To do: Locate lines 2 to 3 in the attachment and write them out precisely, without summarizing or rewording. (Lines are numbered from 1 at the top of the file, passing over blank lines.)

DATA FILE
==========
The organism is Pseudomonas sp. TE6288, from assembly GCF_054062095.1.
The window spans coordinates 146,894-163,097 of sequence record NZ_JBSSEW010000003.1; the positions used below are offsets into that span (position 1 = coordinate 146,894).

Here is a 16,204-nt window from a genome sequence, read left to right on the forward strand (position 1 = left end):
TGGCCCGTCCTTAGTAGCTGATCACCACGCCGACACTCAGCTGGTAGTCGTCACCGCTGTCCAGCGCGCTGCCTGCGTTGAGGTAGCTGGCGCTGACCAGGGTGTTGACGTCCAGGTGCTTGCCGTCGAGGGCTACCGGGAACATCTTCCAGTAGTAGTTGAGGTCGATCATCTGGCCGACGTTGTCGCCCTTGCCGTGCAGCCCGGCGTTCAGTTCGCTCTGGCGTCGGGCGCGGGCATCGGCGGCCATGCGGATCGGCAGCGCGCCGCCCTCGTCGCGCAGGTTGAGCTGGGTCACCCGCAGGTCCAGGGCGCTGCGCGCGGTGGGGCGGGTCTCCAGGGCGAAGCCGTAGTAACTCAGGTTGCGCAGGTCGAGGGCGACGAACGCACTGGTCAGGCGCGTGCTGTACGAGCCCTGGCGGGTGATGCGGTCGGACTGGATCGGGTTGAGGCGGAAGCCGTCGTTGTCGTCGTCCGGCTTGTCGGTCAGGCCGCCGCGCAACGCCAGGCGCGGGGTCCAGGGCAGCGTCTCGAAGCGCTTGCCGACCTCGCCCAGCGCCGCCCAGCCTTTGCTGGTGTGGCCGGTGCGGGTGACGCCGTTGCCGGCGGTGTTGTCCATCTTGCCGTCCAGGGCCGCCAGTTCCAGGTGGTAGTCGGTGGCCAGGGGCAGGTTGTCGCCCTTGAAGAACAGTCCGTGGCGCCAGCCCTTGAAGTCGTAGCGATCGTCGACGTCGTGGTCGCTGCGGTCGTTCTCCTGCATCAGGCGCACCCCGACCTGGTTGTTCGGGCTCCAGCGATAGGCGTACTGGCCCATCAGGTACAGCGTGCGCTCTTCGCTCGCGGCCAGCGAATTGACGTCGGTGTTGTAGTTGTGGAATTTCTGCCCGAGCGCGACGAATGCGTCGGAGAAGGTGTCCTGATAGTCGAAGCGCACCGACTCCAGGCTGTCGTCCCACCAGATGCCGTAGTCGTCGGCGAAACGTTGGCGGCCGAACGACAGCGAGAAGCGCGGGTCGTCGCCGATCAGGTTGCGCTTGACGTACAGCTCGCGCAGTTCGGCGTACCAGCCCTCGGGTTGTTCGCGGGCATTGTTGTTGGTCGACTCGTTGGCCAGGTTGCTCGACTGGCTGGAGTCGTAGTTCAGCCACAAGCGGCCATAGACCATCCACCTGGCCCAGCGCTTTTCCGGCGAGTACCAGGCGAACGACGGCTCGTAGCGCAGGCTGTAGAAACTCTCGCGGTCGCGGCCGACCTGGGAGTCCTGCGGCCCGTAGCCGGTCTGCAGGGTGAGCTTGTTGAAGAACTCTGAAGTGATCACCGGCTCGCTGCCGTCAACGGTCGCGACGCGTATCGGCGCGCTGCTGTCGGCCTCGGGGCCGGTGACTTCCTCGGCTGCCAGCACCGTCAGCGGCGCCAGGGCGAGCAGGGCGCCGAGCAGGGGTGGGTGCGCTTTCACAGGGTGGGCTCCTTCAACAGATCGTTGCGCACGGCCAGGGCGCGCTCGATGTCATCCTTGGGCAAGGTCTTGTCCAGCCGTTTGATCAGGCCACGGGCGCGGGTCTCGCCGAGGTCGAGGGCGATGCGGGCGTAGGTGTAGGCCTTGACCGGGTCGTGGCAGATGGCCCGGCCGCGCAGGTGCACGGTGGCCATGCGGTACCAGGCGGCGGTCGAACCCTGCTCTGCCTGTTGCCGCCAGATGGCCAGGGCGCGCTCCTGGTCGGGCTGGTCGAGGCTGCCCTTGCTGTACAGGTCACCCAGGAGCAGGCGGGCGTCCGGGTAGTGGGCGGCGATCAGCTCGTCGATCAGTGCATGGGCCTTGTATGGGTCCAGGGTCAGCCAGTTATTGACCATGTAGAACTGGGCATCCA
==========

The window spans coordinates 146,894-163,097 of sequence record NZ_JBSSEW010000003.1; the positions used below are offsets into that span (position 1 = coordinate 146,894).

Here is a 16,204-nt window from a genome sequence, read left to right on the forward strand (position 1 = left end):